Three things happened yesterday that reminded me that racing is all about finding, and keeping, your flow:
1. I was swimming in a 50 meter pool, relaxed and beautifully. It was my pace and something I felt I could hold and slowly build. Then, someone in the next lane swam up and started passing me. I lost my concentration and either consciously or subconsciously tried to keep up with them. I started breathing heavy and lost my flow. The swim was sunk.
2. I have been building back slowly because of a sore Achilles, and yesterday was time to stretch my run for the first time in a while. I felt good out of the gate and it set me free. After a couple miles, I thought, “I’m back!” I slowly picked up the pace, pushing to beat my imaginary competitors, and by mile 6, my Achilles was starting to scream. I had a solid run going, but pushed out of my comfort zone, and lost my flow. I was four miles from home and, instead of walking back, I decided to manage my pain by staying inside my box. Inside my limits. It turned out to be a tad painful, but I regathered my flow and it was a good lesson for how to stay in my zone.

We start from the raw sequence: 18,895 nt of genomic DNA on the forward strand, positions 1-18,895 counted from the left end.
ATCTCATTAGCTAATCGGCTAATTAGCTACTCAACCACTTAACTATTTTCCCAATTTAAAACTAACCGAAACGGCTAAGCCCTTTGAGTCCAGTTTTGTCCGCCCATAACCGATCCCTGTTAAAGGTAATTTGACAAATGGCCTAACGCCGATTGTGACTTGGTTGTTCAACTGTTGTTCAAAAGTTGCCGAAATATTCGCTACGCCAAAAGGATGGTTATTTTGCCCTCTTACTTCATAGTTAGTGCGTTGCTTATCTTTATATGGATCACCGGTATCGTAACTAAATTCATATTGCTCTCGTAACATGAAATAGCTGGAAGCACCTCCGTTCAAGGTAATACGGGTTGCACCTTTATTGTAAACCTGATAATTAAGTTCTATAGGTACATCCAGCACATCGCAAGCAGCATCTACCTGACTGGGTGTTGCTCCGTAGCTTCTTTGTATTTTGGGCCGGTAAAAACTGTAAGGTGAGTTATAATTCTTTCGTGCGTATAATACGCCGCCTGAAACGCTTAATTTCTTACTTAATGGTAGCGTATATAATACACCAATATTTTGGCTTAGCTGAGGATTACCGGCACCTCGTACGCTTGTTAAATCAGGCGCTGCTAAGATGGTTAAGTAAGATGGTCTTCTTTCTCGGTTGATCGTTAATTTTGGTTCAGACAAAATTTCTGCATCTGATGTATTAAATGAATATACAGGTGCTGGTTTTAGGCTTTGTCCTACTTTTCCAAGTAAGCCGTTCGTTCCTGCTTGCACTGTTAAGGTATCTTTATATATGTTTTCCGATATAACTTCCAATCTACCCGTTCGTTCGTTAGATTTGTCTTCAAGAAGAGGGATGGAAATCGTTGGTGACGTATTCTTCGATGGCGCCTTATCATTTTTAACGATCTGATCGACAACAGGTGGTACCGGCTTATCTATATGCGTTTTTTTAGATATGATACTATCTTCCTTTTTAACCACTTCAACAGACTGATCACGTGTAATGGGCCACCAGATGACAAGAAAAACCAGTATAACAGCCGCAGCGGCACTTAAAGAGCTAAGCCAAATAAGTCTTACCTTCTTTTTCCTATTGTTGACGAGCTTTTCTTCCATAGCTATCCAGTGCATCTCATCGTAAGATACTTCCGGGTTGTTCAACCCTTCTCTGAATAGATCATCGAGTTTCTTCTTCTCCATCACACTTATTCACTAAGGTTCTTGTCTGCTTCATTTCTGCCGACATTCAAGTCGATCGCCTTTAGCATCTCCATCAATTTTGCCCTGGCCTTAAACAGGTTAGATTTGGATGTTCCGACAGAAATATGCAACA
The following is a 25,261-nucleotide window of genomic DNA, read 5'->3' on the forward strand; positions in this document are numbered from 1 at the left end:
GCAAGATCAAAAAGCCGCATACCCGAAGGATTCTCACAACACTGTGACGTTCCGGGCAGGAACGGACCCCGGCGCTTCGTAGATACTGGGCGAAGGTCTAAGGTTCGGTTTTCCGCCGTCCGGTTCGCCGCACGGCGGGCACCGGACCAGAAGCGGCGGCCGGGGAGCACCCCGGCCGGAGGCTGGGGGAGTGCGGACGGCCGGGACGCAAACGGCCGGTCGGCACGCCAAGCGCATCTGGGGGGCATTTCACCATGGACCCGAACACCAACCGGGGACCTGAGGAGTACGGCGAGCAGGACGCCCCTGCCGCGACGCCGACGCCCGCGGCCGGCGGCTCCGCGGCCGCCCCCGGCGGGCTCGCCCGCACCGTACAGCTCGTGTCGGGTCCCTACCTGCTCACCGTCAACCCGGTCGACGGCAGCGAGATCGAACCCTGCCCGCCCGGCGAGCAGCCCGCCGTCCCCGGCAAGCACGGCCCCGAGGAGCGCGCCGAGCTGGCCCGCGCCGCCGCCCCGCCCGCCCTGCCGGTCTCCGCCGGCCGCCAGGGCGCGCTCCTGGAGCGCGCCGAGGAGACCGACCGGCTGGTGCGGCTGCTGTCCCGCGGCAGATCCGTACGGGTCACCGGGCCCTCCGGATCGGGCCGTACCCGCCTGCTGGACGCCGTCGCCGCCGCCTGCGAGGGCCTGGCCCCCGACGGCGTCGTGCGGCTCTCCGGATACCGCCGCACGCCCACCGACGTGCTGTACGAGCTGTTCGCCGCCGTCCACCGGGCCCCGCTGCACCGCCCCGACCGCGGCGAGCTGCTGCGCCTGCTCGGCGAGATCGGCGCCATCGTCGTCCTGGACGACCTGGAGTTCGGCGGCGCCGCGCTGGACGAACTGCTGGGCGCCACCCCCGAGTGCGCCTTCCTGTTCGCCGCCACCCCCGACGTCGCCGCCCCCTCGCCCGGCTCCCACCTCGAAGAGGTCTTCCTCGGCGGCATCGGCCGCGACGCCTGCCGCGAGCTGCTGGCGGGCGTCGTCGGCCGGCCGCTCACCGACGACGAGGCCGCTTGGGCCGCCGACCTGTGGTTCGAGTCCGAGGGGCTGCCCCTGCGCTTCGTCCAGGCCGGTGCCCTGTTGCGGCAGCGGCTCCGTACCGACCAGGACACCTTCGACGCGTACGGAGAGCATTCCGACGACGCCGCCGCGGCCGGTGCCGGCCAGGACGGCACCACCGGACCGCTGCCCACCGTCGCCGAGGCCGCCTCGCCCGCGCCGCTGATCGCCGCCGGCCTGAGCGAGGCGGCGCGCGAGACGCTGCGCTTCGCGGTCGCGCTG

3. After my run I wrapped my ankles in ice and watched the replay of Tour de France. Jack Bauer, from New Zealand, led from wire to wire. He spent nearly 5 hours in front of the pack. With 900 meters to go he had a 16 second lead and the race appeared to be his. But the Peloton, fronted by the world’s fastest sprinters was closing in . . . and Bauer felt the pressure. Even the announcers thought it was his race, but Bauer kept looking over his shoulder at the pending carnage. He kept looking back . . . again, and again, and again, his bike swaying back and forth instead of straight. Ten meters from the finish line, he was blown away by 9 other riders.
I’m not trying to pretend I know how to win a stage race, but it looked to me that Jack lost his flow. His mind was reacting to others instead of trusting what got him there. Protecting the lead instead of owning the win. It was a heartbreaking finish, and I wonder if the outcome would have been different if he just put his head down and found the fastest rider inside of himself.
It’s easy to lose track, and once again all of these things reminded me of something that is ultimately the secret to endurance, and frankly life. You will always have competitors, but the ultimate battle is always with yourself. Believe in what you do, and trust your flow.